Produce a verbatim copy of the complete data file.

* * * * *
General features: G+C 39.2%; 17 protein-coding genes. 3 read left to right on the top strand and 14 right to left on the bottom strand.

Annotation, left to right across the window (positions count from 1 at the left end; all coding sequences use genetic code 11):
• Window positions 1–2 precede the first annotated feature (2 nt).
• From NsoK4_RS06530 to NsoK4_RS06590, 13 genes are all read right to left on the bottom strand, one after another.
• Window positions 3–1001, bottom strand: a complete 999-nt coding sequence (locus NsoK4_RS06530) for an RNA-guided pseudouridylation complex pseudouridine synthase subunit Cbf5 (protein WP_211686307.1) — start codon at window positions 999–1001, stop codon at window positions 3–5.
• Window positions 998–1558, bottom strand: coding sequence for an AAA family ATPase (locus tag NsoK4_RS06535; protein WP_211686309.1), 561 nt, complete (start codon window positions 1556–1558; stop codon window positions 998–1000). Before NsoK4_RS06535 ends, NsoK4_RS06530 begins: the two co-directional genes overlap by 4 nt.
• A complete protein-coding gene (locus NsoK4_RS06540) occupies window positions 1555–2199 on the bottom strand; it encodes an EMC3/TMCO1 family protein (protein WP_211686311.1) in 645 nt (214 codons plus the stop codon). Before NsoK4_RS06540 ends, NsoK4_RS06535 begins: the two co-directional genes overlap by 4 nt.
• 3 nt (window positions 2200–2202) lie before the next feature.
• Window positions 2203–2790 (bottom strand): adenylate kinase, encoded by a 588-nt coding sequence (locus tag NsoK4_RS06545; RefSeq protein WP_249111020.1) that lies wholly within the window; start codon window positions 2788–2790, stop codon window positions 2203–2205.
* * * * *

General features: G+C 39.2%; 17 protein-coding genes. 3 read left to right on the top strand and 14 right to left on the bottom strand.

Annotation, left to right across the window (positions count from 1 at the left end; all coding sequences use genetic code 11):
• Window positions 1–2 precede the first annotated feature (2 nt).
• From NsoK4_RS06530 to NsoK4_RS06590, 13 genes are all read right to left on the bottom strand, one after another.
• Window positions 3–1001, bottom strand: a complete 999-nt coding sequence (locus NsoK4_RS06530) for an RNA-guided pseudouridylation complex pseudouridine synthase subunit Cbf5 (protein WP_211686307.1) — start codon at window positions 999–1001, stop codon at window positions 3–5.
• Window positions 998–1558, bottom strand: coding sequence for an AAA family ATPase (locus tag NsoK4_RS06535; protein WP_211686309.1), 561 nt, complete (start codon window positions 1556–1558; stop codon window positions 998–1000). Before NsoK4_RS06535 ends, NsoK4_RS06530 begins: the two co-directional genes overlap by 4 nt.
• A complete protein-coding gene (locus NsoK4_RS06540) occupies window positions 1555–2199 on the bottom strand; it encodes an EMC3/TMCO1 family protein (protein WP_211686311.1) in 645 nt (214 codons plus the stop codon). Before NsoK4_RS06540 ends, NsoK4_RS06535 begins: the two co-directional genes overlap by 4 nt.
• 3 nt (window positions 2200–2202) lie before the next feature.
• Window positions 2203–2790 (bottom strand): adenylate kinase, encoded by a 588-nt coding sequence (locus tag NsoK4_RS06545; RefSeq protein WP_249111020.1) that lies wholly within the window; start codon window positions 2788–2790, stop codon window positions 2203–2205.